By Sherouk Zakaria
On New Year’s Day, my grandmother, who flew in to spend the holidays with us, gave me a warm hug and said, “Happy New Year, darling. I hope to see you in your own house next year.” She didn’t mean getting my own place when I fly abroad to get my master’s degree or when I get a job with a pay decent enough to allow me to buy a house. She was referring to the house I would move into as a result of marriage.
Later that night, at the dinner table, a family friend told me and my 27-year-old best friend, an interior designer, “Girls, you graduated, you got yourself a job, now is your time. We want to hear your big news!”
My best friend and I looked at each other. We had dedicated the past two decades to education and work and still had a long way to go in our careers. That’s the part that stings whenever this conversation comes up with acquaintances or relatives.
It isn’t enough for people to hear about my career move or my search for a master’s programme or the steps I’m taking to learn a new language. What I hear, instead, is always on the lines of “Nice! So when will we hear your big news?”
In our societies, unfortunately, young women’s achievements are never deemed complete without marriage. All the time that I have grown in my career and gained financial independence, I have never felt that I was missing out on anything.
“Marriage is an inevitable evil in our lives”, my grandmother says. But why does it have to be inevitable or evil?
Day by day, I discover how we, as Arabs, often value compatibility less than just finding an eligible match at the right time.
In typical conversations, my relatives bombard me with names of suitors and blind-date suggestions.
I reiterate that I wouldn’t choose a partner just to move into a necessary “part of life”. I would instead want to meet someone with whom I could share my passion for travelling and meeting new people, and who pushes me further to explore. It would be wonderful to have a companion, but I wouldn’t go out of my way to get married right now because it simply isn’t a priority.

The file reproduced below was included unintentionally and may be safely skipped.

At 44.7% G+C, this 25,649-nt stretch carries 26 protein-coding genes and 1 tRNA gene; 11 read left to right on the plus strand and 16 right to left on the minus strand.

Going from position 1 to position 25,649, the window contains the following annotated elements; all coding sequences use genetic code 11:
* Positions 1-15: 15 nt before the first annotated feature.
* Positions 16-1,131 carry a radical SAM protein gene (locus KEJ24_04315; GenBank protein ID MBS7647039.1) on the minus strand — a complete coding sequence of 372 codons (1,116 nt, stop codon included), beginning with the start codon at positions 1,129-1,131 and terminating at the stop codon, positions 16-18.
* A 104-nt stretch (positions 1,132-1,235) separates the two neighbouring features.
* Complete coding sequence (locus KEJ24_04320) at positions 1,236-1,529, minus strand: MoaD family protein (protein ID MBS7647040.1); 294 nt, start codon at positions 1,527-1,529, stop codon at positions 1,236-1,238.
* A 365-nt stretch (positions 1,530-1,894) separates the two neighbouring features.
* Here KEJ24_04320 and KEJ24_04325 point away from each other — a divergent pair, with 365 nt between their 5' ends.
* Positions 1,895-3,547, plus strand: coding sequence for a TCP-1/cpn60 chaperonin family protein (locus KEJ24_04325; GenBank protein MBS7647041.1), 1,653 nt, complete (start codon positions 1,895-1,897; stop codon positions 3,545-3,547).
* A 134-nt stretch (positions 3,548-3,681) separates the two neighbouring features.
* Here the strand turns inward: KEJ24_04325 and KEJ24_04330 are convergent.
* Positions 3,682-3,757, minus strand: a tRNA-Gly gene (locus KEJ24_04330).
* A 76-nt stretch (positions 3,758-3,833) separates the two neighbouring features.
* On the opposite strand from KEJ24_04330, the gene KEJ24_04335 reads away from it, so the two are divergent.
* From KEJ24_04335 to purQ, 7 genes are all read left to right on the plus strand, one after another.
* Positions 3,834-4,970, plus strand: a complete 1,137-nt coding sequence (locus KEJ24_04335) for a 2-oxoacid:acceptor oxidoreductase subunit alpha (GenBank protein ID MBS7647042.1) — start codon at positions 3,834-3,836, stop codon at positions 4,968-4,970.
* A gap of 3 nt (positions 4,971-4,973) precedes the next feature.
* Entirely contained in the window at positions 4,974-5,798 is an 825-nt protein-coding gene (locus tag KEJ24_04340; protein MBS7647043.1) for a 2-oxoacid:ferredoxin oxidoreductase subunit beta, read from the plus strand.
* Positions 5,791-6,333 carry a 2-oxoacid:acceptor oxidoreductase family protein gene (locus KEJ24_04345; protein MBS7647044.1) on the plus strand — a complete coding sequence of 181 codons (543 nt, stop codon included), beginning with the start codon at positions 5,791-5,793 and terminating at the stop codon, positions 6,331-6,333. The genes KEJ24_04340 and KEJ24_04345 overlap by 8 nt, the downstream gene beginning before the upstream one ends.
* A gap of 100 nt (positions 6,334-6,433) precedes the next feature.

I consider myself blessed to have grown up in a supporting household. My parents have never broached the subject of marriage with me or my 24-year-old sister. On the contrary, my parents have hailed every single milestone we reached in our careers.
A great cook, my mom is often asked if her daughters know how to cook. “Cooking isn’t one of their hobbies, so they didn’t express desire to learn,” my mother says. She’s quick to point out that she doesn’t see cooking as solely the woman’s duty. She cook for us, her family out of love, if she wants to. The same rule applies to marriage for me. Out of love, and if I want.
The real question is: why do I have to have to get married? I ask the people who feel entitled to tell me how I should live my life at 25. They say, because you won’t be able to start a family if you wait too long. But marriage is not a train I should catch before I get “too old.” Rather, it is a ride I would like to share with a companion no matter how early or late we start. It doesn’t have to be an “inevitable evil”.
On our way back from a road trip, my best friend and I were discussing how a young woman we know was being pressured by her parents to get married, despite having to deal with the pressure of finishing her master’s and holding a job.
My friend said, “After all this education and career, is that it? Just marriage that matters? I wonder if we are too ambitious for thinking that waiting for the one is the right choice.”
I don’t think we are ambitious. I think we are rightly aware about the responsibilities that come with marriage. I referred to Amal Clooney, who was in her mid-30s when she married the Hollywood actor George Clooney after years of prioritising her career. Now she has her twins and her husband who’s consistently expressing his pride and support of her achievements. The first female Emirati filmmaker Nayla Al Khaja married her Swedish husband Christian in her late 30s after making films that got her international awards.
The next time you see me, or any young woman, celebrate their achievements. The rest will happen when the time is right.
Sherouk used to be a journalist with KT, she has now embarked on a new career